Articles of interest
09th August 2021
Book in Focus
One Hundred Years in Galicia
Events That Shaped Ukraine and Eastern Europe
By Dennis Ougrin and Anastasia Ougrin
Ukrainian Galicia (“Halychchyna” in Ukrainian) is not to be confused with Spanish Galicia. Separated by 3,000 kilometres, both Galicias have a lot more in common than just their names. The original proto-Celtic “salanos” for salt has been transformed into a number of words with “hal” or “gal” roots still used around the world today. The Welsh speaker who is asking for a little more halen with her Glamorgan sausage is invoking the memory of thousands of years of Celtic cultural domination of Europe where salt meant wealth and severed heads meant war victories. Occasionally ruled by their own monarchs, but more often than not forced to join their bigger and more aggressive neighbours, Ukrainian and Spanish Galicians have nonetheless retained their identity for centuries. The history of Ukrainian Galicia during the 20th century was firmly linked with the history of the rest of Ukraine, more so than at any other point since Kievan Rus’. Galicia has retained its separate dialect, cuisine and religion, as well as a resolutely condescending view of the East-Ukrainian barbarians who continue to arrive in their uncivilised masses, thirsty to absorb at least a drop of the rich culture of Galicia, the glorious Austrian Crown Land. Sitting in Lvivian coffeehouses and complaining about tourists, Galicians attract a certain curiosity from other Ukrainians. Their language is amusing to the Eastern Ukrainian ear. The Polish, German and Yiddish admixtures somehow sound classier than the Russian language dominating the East. As far as the cuisine is concerned, varenyky and borsht remain varenyky and borsht, no matter where in Ukraine you are. However, much to Eastern Ukrainians’ dismay, Galicians would rather have a poppy seed cake with their coffee than biscuits with their tea. Their insistence on going to church every Sunday and sticking to various and complex religious rituals throughout the year is less understandable. I have heard an educated mother from Luhansk say that she would never allow her child to play the role of the devil or death in a Ukrainian Christmas Nativity (Vertep). I once took a teenage Crimean boy to a church in Lviv, who, a few minutes into the service, asked me when all that howling was going to end.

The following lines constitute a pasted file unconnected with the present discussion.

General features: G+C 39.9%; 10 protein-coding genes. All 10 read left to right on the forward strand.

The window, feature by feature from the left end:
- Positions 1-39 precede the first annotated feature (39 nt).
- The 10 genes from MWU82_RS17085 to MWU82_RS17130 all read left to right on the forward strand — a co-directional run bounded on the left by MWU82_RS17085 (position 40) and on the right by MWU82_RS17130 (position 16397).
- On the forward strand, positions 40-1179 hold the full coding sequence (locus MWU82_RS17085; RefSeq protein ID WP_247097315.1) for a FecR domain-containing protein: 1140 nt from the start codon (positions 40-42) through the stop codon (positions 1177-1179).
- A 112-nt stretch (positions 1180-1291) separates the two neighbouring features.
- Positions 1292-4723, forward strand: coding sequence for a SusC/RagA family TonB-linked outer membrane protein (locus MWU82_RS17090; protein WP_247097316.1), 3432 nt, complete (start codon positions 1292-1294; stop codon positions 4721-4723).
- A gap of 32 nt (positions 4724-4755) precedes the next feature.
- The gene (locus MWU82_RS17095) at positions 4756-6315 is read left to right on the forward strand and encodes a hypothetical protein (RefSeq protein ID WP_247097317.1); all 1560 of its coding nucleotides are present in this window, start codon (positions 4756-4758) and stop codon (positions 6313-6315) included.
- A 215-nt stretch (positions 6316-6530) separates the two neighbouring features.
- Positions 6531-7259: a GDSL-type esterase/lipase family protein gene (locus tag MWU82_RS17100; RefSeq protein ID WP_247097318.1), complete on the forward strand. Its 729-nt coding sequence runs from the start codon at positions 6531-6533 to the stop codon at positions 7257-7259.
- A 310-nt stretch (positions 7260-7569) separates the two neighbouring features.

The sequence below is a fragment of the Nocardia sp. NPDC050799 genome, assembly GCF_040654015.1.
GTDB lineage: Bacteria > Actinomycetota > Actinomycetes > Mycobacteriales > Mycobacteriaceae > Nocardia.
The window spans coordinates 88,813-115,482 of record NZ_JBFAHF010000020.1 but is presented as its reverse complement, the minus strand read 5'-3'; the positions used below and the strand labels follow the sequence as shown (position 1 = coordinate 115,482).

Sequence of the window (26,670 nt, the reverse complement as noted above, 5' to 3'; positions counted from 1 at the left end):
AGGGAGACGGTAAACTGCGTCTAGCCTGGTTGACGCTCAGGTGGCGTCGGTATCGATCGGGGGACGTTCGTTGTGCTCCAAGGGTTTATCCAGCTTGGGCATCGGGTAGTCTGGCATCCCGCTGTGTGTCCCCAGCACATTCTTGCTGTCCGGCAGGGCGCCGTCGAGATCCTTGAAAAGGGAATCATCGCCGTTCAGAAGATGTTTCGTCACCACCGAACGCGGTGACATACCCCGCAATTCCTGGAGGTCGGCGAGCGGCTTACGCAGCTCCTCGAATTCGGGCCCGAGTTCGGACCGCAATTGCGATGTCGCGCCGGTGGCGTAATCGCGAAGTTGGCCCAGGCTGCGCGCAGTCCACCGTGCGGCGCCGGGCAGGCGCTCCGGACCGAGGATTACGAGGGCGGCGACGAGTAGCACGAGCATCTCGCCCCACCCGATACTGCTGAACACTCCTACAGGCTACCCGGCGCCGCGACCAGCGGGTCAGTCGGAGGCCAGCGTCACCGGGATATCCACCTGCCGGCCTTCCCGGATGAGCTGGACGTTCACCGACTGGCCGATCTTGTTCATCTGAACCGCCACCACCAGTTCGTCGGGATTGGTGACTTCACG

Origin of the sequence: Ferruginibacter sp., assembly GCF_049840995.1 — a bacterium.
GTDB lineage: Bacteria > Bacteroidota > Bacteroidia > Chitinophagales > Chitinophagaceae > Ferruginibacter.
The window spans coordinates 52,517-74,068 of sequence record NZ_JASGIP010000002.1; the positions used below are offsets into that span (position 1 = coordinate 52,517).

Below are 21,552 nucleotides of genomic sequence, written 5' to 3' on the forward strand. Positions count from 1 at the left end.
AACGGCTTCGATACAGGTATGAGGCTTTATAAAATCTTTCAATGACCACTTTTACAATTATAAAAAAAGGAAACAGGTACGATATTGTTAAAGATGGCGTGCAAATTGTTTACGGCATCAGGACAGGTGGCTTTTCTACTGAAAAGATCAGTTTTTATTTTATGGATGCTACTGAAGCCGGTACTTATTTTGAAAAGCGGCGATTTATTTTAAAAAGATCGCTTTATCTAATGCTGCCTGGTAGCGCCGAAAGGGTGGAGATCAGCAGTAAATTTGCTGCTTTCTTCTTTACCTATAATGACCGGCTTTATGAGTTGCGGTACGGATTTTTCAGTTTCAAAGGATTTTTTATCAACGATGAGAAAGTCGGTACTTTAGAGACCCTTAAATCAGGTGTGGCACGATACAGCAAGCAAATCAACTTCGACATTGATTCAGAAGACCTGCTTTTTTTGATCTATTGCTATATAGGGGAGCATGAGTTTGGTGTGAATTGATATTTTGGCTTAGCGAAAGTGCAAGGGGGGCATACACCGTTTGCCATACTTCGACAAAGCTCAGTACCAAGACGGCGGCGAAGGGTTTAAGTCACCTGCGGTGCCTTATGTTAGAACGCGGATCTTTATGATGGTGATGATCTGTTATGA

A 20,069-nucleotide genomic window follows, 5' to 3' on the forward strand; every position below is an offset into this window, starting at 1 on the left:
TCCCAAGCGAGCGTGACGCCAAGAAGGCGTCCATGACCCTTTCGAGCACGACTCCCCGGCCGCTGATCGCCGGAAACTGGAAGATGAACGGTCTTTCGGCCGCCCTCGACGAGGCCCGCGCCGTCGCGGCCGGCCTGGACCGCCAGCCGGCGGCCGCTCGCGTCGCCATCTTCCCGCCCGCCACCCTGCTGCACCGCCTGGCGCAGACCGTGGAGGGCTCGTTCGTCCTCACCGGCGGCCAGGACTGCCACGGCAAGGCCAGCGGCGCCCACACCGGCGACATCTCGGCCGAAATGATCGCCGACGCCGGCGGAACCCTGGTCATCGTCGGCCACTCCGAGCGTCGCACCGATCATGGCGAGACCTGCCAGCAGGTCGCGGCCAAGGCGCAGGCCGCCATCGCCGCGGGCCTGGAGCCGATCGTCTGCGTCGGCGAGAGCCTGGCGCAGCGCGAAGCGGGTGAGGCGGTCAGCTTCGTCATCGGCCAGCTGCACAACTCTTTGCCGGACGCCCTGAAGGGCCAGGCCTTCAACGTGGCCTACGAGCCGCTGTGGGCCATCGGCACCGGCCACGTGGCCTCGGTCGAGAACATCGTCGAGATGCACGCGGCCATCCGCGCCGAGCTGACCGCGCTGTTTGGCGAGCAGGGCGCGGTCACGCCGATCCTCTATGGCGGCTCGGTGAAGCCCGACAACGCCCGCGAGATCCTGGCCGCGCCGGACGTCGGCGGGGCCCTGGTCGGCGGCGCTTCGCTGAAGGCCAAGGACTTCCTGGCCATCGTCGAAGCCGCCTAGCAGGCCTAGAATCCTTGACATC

Galicians secretly think that they are the only real Ukrainians and that, without them, Ukraine would not have existed in the first place. They subdivide all Ukrainians into svidomi (conscious) and nesvidomi (unconscious). Conscious Ukrainians appear to be an elite and exclusive group to which Galicians classify themselves as belonging. I mean, Gladwell’s ‘10000 hours’ would not even scratch the surface. All Eastern Ukrainians (skhidniaky) are seen as unconscious Ukrainians who embody a bit of moskali (a term for a Russian) or even katsapy (a derogatory term for a Russian), until and unless they give up their lives or suffer unimaginable hardships for the fatherland, batkivshchyna. Even then, the first Russian word these supposedly conscious Ukrainians utter risks moving them back into the unconscious category faster than a Galician nun could say ‘Hail Mary’! Galicians also think, deep down, that Easterners should become a little more like them, similar to how the French think English rosbifs should become a little more sophisticated and laidback.